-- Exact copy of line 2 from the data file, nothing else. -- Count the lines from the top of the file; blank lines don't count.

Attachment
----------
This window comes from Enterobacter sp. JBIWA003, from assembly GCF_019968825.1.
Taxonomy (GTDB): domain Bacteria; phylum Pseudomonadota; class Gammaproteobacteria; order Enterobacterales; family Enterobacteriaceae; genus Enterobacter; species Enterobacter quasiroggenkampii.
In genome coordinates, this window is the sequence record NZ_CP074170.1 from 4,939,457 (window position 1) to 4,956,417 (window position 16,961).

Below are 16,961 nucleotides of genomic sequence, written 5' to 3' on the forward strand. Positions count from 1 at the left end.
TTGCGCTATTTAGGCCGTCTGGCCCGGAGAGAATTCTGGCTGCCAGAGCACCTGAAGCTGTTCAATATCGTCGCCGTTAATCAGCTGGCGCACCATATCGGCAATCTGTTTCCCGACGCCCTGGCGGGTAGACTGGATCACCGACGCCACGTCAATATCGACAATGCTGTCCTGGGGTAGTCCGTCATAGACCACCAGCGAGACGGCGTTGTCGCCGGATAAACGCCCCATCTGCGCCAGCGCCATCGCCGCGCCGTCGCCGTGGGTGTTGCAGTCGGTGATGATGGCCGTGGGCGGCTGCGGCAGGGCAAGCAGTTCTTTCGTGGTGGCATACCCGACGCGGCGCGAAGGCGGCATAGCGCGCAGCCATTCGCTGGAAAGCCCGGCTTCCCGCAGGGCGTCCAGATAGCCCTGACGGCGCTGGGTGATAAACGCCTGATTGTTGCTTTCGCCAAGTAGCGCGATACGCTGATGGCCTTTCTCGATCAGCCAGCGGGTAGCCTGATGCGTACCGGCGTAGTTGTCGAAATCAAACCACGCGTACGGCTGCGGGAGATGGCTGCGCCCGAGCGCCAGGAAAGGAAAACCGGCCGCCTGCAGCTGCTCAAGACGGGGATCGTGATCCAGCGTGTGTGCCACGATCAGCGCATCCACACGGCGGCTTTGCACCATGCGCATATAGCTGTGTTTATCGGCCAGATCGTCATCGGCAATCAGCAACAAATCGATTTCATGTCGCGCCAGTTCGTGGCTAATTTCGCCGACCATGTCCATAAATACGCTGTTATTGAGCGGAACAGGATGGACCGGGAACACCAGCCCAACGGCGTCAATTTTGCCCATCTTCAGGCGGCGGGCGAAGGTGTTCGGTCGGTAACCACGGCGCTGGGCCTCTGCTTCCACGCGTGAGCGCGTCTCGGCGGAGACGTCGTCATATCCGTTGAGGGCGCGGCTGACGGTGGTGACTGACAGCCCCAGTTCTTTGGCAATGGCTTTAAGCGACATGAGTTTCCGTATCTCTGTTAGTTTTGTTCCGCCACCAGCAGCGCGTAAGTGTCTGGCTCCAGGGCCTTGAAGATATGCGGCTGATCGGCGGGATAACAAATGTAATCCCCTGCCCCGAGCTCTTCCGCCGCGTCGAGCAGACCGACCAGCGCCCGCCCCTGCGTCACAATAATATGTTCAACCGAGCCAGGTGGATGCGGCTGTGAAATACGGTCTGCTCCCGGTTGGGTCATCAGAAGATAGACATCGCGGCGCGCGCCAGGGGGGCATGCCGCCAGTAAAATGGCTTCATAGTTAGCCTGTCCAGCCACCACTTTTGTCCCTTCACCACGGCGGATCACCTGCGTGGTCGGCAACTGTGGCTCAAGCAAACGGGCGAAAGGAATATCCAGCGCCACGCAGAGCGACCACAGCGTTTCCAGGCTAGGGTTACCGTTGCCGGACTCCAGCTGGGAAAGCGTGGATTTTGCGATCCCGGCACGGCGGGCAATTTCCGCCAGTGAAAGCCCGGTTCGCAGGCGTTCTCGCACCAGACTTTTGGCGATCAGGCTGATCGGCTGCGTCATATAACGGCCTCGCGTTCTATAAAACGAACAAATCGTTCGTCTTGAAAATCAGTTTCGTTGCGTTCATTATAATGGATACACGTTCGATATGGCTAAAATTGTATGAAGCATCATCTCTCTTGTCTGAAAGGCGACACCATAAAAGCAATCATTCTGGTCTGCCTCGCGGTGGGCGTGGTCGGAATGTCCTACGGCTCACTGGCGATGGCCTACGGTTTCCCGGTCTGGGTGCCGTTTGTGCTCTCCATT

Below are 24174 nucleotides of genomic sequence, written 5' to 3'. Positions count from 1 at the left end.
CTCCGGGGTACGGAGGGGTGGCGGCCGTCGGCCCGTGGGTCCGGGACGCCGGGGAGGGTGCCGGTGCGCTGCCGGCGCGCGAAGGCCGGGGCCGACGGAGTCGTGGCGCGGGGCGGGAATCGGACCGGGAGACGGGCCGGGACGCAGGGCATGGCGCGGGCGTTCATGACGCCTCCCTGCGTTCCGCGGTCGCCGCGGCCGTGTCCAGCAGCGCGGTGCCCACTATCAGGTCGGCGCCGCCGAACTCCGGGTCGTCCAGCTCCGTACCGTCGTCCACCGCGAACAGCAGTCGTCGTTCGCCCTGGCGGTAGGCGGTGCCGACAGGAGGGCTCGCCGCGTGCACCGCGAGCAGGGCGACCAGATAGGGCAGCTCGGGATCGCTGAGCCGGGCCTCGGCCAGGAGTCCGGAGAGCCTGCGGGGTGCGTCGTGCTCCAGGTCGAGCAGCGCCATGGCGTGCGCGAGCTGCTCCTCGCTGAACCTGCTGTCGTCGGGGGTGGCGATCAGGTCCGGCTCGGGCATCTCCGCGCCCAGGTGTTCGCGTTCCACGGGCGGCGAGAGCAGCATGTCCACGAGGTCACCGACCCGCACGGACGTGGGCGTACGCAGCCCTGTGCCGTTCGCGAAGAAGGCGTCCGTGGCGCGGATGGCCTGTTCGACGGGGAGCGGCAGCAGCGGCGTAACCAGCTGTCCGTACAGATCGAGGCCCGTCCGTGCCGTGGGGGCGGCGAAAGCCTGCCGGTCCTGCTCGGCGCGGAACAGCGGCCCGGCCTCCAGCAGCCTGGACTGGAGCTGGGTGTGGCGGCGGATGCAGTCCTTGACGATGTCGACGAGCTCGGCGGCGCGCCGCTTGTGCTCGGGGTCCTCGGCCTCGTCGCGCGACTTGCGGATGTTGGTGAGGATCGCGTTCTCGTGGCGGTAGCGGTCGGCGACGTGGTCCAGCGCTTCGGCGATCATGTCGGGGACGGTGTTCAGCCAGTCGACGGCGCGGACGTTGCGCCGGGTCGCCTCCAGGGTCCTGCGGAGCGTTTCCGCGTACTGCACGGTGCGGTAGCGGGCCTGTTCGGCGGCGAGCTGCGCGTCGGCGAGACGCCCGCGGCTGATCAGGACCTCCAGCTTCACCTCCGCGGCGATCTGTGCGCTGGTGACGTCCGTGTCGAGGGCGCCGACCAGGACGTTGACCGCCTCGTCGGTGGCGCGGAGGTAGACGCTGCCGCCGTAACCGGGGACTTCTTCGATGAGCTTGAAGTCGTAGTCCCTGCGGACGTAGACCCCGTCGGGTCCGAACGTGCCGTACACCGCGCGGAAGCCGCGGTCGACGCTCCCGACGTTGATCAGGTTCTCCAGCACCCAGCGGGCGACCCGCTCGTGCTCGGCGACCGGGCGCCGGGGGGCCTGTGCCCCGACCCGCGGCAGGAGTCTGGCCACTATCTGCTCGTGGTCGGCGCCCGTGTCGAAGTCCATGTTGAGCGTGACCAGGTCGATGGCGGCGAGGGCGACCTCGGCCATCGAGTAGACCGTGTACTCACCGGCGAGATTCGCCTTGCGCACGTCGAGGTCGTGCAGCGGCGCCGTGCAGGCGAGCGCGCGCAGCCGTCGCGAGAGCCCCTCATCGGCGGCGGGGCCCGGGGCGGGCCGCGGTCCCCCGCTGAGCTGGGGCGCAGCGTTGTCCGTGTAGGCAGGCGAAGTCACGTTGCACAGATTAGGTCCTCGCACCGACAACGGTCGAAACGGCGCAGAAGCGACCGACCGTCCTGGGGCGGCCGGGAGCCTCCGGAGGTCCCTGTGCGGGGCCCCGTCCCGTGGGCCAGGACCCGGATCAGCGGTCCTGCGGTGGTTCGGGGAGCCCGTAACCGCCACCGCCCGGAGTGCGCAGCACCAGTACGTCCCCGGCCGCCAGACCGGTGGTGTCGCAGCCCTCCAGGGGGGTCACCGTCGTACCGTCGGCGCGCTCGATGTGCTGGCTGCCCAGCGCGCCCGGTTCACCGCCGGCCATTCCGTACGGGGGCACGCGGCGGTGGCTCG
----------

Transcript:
Taxonomy (GTDB): domain Bacteria; phylum Pseudomonadota; class Gammaproteobacteria; order Enterobacterales; family Enterobacteriaceae; genus Enterobacter; species Enterobacter quasiroggenkampii.